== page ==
Craft breweries, distilleries rejoice over change to state liquor laws

People work in a brewery.
Emily Gleisner pours a glass of beer at the Schell's Brewery tap room in New Ulm, Minn. on March 31.
Jackson Forderer for MPR News

Beer drinkers can take home their favorite brews to-go in growlers from the state’s largest craft brewers starting Monday after lawmakers made the most significant changes to the state’s liquor laws since allowing Sunday sales.  

Gov. Tim Walz signed a bill Sunday that raises a limit on on-site sales, which affects six brewers in Minnesota—Surly, Summit, Lift Bridge, Fulton, Schell’s and Castle Danger. 

“I am proud to live in a state with so many locally owned breweries and distilleries,” Walz said in a statement. “Every Minnesota business—big or small—deserves the opportunity to succeed. The pandemic has pushed us to think creatively when it comes to the food and beverage industry, and this bill provides more opportunities for these businesses to thrive. This bill is one way we can support Minnesota’s local breweries and distilleries.”

The new law raises a cap on growler sales and allows breweries that make 150,000 barrels annually, which under old rules were too big to offer growlers, to offer the 64-ounce jugs for sale. 

The bill also permits craft distilleries to sell 750 milliliter bottles on-site and allows for special permits that’ll let establishments serve alcohol for extended hours during World Cup soccer games. 

Supporters of the “Free the Growler” movement said that the bill passing at the state level allows breweries at all levels to compete and to be able to offer their products to guests who contribute to the craft beer tourism in Minnesota.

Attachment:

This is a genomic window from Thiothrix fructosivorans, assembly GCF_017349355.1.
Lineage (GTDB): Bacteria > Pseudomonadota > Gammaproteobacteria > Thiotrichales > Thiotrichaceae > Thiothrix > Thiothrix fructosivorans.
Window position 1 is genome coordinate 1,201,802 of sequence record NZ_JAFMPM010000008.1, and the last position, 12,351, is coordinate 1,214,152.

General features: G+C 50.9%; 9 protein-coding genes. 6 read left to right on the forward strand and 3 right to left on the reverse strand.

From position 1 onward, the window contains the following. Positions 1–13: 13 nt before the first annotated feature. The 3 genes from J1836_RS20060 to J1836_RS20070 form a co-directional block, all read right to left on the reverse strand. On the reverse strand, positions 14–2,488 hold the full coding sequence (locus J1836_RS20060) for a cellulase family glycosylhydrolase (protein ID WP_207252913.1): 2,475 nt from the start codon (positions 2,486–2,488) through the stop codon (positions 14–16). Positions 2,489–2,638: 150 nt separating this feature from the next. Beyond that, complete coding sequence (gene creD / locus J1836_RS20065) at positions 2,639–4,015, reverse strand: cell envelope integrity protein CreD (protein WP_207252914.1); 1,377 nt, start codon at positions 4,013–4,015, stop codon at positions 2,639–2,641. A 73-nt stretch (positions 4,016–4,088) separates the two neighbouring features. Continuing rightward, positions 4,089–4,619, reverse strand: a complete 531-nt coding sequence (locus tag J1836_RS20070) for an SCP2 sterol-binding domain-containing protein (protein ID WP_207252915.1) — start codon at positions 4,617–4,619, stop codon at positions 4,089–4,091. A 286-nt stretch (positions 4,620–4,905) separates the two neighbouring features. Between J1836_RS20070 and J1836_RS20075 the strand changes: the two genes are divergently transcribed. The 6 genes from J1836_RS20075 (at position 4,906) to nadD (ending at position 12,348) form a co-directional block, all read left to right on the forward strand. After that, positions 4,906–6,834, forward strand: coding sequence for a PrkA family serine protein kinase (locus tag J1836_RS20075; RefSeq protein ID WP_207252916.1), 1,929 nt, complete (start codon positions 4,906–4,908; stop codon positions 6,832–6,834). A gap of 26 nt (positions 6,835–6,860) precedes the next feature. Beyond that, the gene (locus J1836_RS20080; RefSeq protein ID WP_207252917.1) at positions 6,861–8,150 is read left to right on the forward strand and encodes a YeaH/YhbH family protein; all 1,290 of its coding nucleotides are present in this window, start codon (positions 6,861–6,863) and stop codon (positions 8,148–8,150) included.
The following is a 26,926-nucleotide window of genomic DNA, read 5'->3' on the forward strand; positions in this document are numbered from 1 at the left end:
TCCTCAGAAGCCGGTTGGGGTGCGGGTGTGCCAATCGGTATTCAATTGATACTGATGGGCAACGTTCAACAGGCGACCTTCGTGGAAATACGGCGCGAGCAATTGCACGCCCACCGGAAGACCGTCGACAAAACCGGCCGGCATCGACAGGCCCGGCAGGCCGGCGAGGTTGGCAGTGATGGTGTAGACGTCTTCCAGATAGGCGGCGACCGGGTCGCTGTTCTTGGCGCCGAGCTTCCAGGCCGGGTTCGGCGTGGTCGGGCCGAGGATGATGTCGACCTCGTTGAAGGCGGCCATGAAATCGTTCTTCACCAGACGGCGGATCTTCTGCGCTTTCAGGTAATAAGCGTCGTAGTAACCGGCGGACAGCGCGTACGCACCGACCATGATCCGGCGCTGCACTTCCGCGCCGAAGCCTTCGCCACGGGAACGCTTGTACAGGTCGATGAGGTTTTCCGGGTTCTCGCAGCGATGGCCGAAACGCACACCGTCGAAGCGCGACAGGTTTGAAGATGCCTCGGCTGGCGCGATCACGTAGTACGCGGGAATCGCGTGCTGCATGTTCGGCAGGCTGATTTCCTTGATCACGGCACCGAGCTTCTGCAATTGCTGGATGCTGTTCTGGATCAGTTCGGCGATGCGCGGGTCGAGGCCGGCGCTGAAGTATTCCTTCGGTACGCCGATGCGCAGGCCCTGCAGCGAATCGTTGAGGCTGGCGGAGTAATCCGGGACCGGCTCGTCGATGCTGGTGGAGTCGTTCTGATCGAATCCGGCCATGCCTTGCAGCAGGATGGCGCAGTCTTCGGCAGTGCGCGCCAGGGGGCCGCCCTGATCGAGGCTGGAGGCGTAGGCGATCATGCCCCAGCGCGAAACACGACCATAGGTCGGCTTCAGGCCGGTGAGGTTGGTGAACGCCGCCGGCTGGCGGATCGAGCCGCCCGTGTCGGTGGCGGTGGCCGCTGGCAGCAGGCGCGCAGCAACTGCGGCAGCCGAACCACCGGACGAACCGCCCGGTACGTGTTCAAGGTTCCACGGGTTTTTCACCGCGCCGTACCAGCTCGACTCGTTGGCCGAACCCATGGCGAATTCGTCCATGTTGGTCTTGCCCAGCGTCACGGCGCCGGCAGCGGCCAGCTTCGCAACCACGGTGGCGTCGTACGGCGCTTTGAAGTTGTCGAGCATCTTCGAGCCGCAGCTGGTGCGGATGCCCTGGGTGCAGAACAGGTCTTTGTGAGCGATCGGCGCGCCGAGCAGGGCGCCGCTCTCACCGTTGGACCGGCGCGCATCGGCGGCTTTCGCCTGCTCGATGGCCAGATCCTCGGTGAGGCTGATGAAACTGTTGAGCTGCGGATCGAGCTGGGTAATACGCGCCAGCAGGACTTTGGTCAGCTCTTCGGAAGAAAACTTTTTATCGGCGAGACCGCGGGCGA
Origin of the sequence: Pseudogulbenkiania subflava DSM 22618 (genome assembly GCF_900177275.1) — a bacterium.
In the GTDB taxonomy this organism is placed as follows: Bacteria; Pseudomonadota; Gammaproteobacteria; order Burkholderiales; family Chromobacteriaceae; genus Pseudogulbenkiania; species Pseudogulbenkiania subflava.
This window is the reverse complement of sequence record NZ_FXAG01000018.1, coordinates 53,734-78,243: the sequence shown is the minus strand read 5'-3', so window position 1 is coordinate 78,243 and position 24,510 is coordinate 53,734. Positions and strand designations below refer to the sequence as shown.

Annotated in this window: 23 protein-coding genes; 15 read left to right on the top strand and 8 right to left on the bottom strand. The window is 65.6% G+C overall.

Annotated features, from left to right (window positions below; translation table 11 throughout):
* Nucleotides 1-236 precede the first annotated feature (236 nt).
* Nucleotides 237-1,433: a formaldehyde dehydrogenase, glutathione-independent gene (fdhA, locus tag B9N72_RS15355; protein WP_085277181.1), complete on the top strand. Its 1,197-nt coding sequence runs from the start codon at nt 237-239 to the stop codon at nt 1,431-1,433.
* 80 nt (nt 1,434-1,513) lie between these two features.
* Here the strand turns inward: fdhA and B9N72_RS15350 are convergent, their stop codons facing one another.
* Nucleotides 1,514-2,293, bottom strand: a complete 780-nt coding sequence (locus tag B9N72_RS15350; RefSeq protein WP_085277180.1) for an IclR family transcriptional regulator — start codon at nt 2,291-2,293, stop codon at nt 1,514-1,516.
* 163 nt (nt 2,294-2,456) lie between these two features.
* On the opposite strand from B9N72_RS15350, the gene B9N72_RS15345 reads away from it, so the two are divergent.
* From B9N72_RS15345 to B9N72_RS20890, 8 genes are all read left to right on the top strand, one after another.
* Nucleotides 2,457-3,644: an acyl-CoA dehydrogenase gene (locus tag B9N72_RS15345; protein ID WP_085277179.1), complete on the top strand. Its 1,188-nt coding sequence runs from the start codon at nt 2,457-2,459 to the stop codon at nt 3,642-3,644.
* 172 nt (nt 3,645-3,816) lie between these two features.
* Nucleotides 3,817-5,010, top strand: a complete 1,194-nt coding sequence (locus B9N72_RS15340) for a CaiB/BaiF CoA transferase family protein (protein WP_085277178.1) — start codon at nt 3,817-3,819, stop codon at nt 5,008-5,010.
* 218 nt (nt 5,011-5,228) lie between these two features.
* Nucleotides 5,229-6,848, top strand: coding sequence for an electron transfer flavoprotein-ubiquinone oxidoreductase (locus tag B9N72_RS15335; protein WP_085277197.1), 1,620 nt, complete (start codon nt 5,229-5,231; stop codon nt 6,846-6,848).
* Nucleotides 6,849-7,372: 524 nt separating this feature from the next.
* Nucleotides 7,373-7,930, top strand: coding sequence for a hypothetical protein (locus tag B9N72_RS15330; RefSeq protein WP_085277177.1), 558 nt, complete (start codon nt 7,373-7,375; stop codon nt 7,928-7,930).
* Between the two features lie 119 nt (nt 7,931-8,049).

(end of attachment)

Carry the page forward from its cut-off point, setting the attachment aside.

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It was great news for Ted Marti, Schell’s president, who said that the law change is a step in the right direction and that Schell’s looks forward to getting new products to guests once the brewery gets the equipment and the capacity to offer growlers and crowlers. 

“I think maybe the most important thing is that the Legislature is finally looking at small breweries, small wineries, small distillers as a very important part, and they do need help,” Marti said. “We all need help as a small businesses and when other businesses get bigger, sometimes there’s less opportunities. So, I think this expands everybody’s opportunity to grow and promote their business.”

Similar sentiments were widely shared via social media and among members of the Minnesota Craft Brewers Guild.

“A lot of people, especially on the North Shore for Castle Danger and whatnot, they’re super excited to actually visit the brewery and walkout with growlers,” said Bob Galligan, the director of government and industry relations for the guild. “You’re hearing a lot more people that are excited to return as summer kind of comes into play and spring blossoms, to get back outside and head to their favorite local [brewery] and then head home with their favorite beer from that place.”

Galligan said that while the bill is now law, members still have to make sure they’re checking with individual municipalities and update licensing before being able to sell growlers. He said the guild is navigating what’s next for its members. 

“You’re not going to see members selling right out of the gate, just because we need to make sure we’re not breaking a law that we just passed,” Galligan said. “Having said that, it feels absolutely great. This has been one of the most hectic days of my job. There’s a very nice energy of actual almost giddiness of beginning to explore what this means for all of our membership.”

Galligan said breweries hope to be ready to offer growlers for sale by the start of Memorial Day weekend, though it “might not be a guarantee.” Overall, he said many breweries are looking forward to a boost in sales and in tourism for their communities, especially after the pandemic shuttered tap rooms for more than two years. 

Galligan said that the craft beer industry is entering into a new frontier. 

“I'm just excited to keep my fridge full with local craft beer this summer,” Galligan said. “I think I'm going to make it a point to visit as many as I can, and I'm going to make it a point to  take home as many as I can.”